To say the debut game of the Australian Football Women’s League at Princess Park Friday night was a success is quite the understatement. 24,000 people crammed into a ground that barely could cope with the mass of humanity, 2,000 outside wishing they could have got in. A million watching at home through free-to-air coverage as well as pay television. Just a success?
24,000 people had 24,000 different reasons to be there. For some it was a statement of solidarity – the idea that women should have equal opportunities in the spotlight of the Sporting Capital of the World™. For others it was the opportunity to be a part of history – to be able to say to others, maybe to children or imaginary future children that yes, they were there when the AFLW begun. Other just saw a spectacle burgeoning and wanted to see what all the fuss was about. Placing the game in the heartland of the most progressive area of the most progressive city in Australia couldn’t have hurt.
Regardless of the motivation, those 24,000 people crammed into Princes Park like they do a tram in peak hour. When we arrived about half an hour before the bounce there were thousands of people funnelling into the stadium. We snaked through the ground trying to find available seating. Already the lines for food were astronomical, and later we would hear the rumour that they had run out of beer at quarter time. Not that we were going to bother lining up to find out – entire civilisations could rise and fall in the time it would take to get to the front.
And the ground breathed. It heaved with a mass of excited people, anticipating what was coming. To say it felt historical sounds trite but there was a joyous celebration, something different to a normal football game. A different feeling to even say a final at the ‘G. At stake wasn’t something that would matter this year but something that could matter for a lifetime. When Collingwood kicked the first goal of the game the majority Carlton crowd cheered loudly.
There was a truckload of children about and I was worried that this may mean this was more Big Bash League than AFL. The Big Bash League is a wild success but has yet to establish the club loyalty that other Australian sports engender. A great event to bring the children to for a couple of hours on a summer’s night but ultimately the sporting equivalent of fast food: forgotten the moment its consumed.
Of course the AFLW started strong by pitting perhaps its most fabled rivals against each other. Carlton chants swamped around me all game. The game was less than minutes old when a resounding roar went up in my section at a Carlton mark. Moments later, a ‘I swear I am at the G’ moment when it felt like all of Melbourne celebratedly yelled ‘baaaaaallll’ when a player was caught. As a migrant to Melbourne, the spontaneous and often irrational yelling of ‘baaallll’ by tens of thousands of sporting lunatics is something I’ve always cherished. It’s cathartic. It’s communal. But most of all it’s an expression of genuine care. We, the people demand you, person in white, give our favoured laundry a free kick. We are very upset. Together.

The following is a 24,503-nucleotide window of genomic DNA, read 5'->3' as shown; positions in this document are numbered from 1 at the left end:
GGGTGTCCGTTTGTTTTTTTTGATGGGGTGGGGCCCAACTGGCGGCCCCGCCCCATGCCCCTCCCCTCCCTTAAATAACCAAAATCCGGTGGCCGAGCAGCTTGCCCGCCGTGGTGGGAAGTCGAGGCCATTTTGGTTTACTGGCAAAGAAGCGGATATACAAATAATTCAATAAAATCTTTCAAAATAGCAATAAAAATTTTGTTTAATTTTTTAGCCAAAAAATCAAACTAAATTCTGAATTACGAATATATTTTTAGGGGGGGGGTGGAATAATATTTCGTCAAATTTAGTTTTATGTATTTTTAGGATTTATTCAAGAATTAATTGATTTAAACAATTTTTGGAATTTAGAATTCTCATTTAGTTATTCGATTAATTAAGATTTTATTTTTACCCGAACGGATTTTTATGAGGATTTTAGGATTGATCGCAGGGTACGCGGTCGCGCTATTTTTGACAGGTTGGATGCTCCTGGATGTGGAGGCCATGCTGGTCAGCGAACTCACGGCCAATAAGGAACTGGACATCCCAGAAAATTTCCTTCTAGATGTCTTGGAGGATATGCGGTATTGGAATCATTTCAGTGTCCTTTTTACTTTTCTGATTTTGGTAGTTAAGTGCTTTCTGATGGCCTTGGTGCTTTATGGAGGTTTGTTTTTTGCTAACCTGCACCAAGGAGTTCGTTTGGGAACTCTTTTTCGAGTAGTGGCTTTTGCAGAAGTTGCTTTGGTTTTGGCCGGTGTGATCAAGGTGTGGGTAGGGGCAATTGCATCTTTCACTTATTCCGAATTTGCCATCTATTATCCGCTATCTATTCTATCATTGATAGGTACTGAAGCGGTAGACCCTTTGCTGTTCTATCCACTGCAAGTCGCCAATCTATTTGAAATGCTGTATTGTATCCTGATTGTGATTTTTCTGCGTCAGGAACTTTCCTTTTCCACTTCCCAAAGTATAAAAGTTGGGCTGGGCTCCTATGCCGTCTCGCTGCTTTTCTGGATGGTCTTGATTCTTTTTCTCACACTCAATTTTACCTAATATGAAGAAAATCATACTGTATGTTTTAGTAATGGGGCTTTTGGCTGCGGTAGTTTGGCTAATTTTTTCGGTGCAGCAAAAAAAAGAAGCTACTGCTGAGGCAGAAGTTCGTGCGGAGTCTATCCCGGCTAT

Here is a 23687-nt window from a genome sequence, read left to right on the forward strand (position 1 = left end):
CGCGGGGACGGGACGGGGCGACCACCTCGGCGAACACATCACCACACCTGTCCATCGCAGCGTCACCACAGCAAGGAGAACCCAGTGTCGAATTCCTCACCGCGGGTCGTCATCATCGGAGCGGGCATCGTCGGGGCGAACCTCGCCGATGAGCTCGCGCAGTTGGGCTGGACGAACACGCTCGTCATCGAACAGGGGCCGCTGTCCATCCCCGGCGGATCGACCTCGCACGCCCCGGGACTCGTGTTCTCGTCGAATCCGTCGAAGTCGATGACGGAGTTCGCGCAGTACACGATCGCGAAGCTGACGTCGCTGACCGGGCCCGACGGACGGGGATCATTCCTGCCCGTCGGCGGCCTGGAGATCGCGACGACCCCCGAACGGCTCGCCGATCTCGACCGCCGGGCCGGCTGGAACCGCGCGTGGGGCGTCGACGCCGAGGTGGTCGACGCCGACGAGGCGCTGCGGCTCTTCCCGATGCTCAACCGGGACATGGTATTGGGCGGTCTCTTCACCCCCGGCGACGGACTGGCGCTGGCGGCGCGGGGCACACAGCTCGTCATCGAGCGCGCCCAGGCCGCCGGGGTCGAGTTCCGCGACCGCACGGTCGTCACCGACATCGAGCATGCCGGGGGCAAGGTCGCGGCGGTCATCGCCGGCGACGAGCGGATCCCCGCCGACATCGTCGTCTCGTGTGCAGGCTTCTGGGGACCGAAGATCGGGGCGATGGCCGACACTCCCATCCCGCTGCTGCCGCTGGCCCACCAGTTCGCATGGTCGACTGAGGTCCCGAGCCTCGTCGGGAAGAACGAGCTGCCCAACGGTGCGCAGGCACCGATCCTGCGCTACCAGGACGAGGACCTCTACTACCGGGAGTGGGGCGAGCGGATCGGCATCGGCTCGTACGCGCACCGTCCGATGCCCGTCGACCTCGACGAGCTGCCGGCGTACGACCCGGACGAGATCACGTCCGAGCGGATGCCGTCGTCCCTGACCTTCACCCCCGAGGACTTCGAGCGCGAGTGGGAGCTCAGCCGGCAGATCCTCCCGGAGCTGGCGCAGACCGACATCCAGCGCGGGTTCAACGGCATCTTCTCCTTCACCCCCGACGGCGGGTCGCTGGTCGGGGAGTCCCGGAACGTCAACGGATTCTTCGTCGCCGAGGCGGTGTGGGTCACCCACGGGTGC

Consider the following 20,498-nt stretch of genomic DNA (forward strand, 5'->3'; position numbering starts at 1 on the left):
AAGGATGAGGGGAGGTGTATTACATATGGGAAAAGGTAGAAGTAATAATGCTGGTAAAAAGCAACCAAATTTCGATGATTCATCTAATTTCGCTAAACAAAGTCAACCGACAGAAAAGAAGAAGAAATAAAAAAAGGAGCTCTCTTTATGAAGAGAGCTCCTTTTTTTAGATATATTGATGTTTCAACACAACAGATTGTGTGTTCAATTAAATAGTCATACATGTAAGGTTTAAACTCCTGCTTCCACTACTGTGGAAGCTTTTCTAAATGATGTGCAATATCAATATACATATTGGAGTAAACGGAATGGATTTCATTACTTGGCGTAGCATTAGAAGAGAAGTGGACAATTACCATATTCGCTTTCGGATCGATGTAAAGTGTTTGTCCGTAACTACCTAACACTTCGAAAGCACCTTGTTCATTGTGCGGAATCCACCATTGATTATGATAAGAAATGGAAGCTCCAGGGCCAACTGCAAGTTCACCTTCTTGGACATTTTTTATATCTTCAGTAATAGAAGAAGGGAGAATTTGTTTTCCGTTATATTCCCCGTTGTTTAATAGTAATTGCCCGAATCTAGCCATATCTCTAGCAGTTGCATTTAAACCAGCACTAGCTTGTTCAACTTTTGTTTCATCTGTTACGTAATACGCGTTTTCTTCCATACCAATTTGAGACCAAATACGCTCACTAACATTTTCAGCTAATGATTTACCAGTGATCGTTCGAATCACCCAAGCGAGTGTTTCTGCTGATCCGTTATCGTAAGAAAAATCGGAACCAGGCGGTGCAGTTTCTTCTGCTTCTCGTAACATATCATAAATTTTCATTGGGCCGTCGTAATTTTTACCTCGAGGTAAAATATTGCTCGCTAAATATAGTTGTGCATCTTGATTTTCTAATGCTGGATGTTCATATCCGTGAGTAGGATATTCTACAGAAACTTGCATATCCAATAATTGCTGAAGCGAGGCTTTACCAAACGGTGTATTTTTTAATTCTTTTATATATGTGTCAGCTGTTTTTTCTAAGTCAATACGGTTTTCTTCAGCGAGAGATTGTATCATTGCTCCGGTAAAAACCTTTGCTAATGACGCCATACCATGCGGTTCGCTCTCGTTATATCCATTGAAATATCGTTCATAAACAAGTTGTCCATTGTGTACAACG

The play was engaging. A different game to the men’s version, there was more work to be done in the middle of the park and closer to the ground. It was harder to get the ball into the forward line. But the skill was still sublime. Cartlon’s midfield were continuously around the ball, removing Collingwood’s tall forwards from the game by not allowing them any service. The nature of this meant the game wasn’t high scoring, but it’s hard to argue it was anything but free flowing.
The physicality was astounding. Hip checks abounded and were met with the normal ‘oooh’ quickly followed by cheering (so long as it was a Collingwood player on the ground). As a big proponent of the legalised and regulated violence of sport I was pleased to see no inch was given.
And the skills were impressive. When Darcy Vescio snapped a left footer from the forward pocked in the final quarter you had your moment that could be shoved in the face of every ‘women will never be good at footy’ anonymous commenter.
At the risk of good old fashioned This Is What It Is All About™ Mansplaining, it was so heartening to see this game succeed. So many women I’d spoken to this week had expressed how much this mattered to them. One told me of how she’d been pushed out of football at a young age towards netball. Not explicitly, but the soft push of prejudice. The removal of opportunities. Another friend said she got teary throughout the week just thinking about the game.
Already it seems this game was beyond a success. The 24,000 in the game. The 2,000 outside. The million watching at home. Hopefully they will all be back throughout the short season. And when the success demands expansion either into the men’s season, or demand the restructuring of the men’s season, hopefully they will be there to support it.